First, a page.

Our K1 pilots watch continues to be a best seller so we take brief look at the history of the A type B-Uhren Pilots watch, and how it inspired us to develop our own.
Our K1 pilots watch continues to be a best seller for us, and in this article, I hope to explain why.
Beautiful, isn’t it?
Actually, that’s not the point… These watches were originally designed for a simple purpose, to serve as a tool for the German Pilots in World War II.
You would find that the earliest examples were around 55mm in diameter, on ultra long riveted buffalo leather straps. I know what you are thinking… ‘German pilots had some big wrists!!’ …Although maybe true, these watches were actually designed to be worn over the top of a thick pilots jacket. Since that is no longer the case, we designed our pilots watches to come in more manageable sizes of 40 and 44mm.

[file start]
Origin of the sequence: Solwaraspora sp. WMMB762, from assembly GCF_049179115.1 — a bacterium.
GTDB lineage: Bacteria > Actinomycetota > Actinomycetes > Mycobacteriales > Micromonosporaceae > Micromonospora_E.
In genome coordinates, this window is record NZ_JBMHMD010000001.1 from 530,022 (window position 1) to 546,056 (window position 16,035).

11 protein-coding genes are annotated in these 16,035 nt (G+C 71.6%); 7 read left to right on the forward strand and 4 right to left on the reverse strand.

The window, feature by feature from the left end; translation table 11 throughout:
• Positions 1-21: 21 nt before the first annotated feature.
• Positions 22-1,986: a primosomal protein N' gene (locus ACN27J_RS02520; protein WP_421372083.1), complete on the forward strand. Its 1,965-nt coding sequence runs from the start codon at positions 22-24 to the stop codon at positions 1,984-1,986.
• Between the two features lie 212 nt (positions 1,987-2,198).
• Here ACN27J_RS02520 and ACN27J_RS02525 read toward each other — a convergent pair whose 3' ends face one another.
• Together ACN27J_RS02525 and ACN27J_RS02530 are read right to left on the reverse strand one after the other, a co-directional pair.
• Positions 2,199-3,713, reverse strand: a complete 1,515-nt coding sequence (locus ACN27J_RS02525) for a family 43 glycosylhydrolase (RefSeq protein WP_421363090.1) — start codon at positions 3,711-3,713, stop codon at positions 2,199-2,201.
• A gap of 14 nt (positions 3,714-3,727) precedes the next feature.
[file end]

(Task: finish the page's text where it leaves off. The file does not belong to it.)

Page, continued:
These watches also had some other strict design cues, mostly specified by the “Reichsluftfahrtministerium” (RLM) – Imperial Air Ministry, they include (but not limited to):
- Must be equipped with a large crown for ease of use with gloves on.
- Hacking movement, for precise time setting.
- Regulated and tested as chronometers.
- All watches marked with FL23883 on the case back: FL = Flying number, 23 meaning a device for flight monitoring and the 883 was assigned by the German Testing Office for Aeronautics.
Another interesting design point was the use of the triangle for the 12 marker, this was used to show the upward orientation of the watch during a night flight, something that we have kept in our A & B type pilots watches.
The original pilot’s watches were made for the German Luftwaffe by only 5 manufacturers:
- A. Lange & Söhne
- Laco (Lacher & Co)
- Stowa (Walter Storz)
- Wempe (Chronometerwerke Hamburg)
…and are now all very rare, expensive, and slightly too big to wear. If you like the look of our modern homage or have a wrist size of less than 12 inches, be sure to check out our K1 Pilots watches!
If you are interested to learn more about German Pilots watches, we have another article which goes into more detail, and looks at the other original dial version: